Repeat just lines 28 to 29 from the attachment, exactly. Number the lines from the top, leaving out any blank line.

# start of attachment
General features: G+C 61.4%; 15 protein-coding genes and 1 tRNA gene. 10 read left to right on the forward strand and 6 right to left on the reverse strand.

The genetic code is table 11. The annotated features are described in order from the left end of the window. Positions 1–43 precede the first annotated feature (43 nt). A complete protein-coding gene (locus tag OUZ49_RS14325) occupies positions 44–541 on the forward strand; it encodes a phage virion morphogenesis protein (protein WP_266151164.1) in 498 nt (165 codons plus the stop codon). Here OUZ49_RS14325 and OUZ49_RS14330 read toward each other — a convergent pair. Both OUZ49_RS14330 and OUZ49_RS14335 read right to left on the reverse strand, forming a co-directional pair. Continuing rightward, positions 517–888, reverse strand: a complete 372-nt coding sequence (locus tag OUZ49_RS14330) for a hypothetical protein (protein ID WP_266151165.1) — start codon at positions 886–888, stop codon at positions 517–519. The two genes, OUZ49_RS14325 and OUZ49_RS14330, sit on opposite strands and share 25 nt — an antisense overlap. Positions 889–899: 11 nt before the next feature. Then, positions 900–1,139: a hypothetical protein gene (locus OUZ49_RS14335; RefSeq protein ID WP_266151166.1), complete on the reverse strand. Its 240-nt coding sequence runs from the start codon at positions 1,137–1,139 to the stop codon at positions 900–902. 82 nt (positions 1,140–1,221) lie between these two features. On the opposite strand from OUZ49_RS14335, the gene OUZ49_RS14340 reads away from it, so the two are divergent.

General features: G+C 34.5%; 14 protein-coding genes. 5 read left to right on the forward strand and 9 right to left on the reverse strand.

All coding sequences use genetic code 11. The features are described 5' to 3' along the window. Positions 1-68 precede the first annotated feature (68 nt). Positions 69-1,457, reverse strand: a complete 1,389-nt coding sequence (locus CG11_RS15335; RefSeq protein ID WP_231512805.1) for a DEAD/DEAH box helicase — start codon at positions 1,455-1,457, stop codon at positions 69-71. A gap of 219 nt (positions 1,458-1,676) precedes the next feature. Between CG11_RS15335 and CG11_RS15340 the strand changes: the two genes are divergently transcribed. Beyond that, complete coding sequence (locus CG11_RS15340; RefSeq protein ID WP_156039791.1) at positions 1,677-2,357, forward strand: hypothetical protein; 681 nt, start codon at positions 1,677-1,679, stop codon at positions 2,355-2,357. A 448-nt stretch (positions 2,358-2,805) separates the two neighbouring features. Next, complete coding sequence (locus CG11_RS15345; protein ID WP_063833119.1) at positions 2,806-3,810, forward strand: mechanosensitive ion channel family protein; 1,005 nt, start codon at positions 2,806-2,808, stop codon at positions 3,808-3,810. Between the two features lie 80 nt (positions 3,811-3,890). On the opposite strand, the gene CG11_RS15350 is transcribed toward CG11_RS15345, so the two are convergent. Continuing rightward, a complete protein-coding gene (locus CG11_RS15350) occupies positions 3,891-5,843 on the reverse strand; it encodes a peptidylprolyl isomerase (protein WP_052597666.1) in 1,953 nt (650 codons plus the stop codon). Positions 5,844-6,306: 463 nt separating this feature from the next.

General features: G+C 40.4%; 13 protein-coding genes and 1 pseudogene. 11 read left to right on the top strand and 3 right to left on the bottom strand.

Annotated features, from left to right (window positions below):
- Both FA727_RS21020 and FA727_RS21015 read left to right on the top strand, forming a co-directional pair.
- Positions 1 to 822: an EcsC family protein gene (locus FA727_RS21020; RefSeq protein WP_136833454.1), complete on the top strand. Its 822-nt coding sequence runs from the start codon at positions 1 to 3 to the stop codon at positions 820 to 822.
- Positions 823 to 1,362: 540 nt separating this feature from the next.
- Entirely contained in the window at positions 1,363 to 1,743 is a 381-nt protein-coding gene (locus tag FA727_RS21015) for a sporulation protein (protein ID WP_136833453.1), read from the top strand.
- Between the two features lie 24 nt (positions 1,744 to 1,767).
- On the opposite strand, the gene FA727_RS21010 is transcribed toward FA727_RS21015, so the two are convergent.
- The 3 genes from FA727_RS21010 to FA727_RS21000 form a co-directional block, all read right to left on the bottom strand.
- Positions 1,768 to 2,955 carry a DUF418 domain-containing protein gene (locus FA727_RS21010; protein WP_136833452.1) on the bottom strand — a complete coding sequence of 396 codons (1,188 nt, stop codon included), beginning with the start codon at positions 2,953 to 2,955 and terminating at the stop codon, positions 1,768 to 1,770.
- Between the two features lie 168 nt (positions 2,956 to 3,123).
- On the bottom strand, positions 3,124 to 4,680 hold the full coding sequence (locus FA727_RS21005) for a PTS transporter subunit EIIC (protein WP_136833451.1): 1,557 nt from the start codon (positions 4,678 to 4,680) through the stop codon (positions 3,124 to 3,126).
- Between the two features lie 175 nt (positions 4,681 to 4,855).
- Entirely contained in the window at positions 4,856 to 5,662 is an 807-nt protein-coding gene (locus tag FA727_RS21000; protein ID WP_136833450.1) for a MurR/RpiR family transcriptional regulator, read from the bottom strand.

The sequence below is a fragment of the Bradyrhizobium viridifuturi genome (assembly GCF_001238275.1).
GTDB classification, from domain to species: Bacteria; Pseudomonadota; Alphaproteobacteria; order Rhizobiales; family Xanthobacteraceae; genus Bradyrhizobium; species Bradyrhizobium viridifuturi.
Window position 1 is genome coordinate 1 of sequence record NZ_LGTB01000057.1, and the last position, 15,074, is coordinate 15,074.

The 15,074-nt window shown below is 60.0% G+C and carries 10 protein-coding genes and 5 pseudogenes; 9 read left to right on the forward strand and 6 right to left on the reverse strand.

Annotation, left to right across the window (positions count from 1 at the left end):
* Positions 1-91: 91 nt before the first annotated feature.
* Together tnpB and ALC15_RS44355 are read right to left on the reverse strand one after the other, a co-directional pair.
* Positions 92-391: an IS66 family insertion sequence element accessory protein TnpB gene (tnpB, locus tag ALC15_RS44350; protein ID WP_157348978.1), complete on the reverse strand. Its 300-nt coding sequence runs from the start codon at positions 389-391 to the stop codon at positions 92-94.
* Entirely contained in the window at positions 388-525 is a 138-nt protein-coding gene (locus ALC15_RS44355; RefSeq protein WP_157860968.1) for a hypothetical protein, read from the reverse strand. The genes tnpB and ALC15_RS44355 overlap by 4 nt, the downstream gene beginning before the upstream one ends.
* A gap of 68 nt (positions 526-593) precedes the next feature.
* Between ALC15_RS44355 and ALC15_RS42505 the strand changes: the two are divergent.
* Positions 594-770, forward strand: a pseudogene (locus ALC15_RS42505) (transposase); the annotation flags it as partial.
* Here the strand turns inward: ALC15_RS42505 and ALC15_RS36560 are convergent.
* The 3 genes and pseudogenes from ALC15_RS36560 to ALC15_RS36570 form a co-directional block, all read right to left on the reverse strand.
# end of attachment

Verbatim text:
* A gap of 68 nt (positions 526-593) precedes the next feature.
* Between ALC15_RS44355 and ALC15_RS42505 the strand changes: the two are divergent.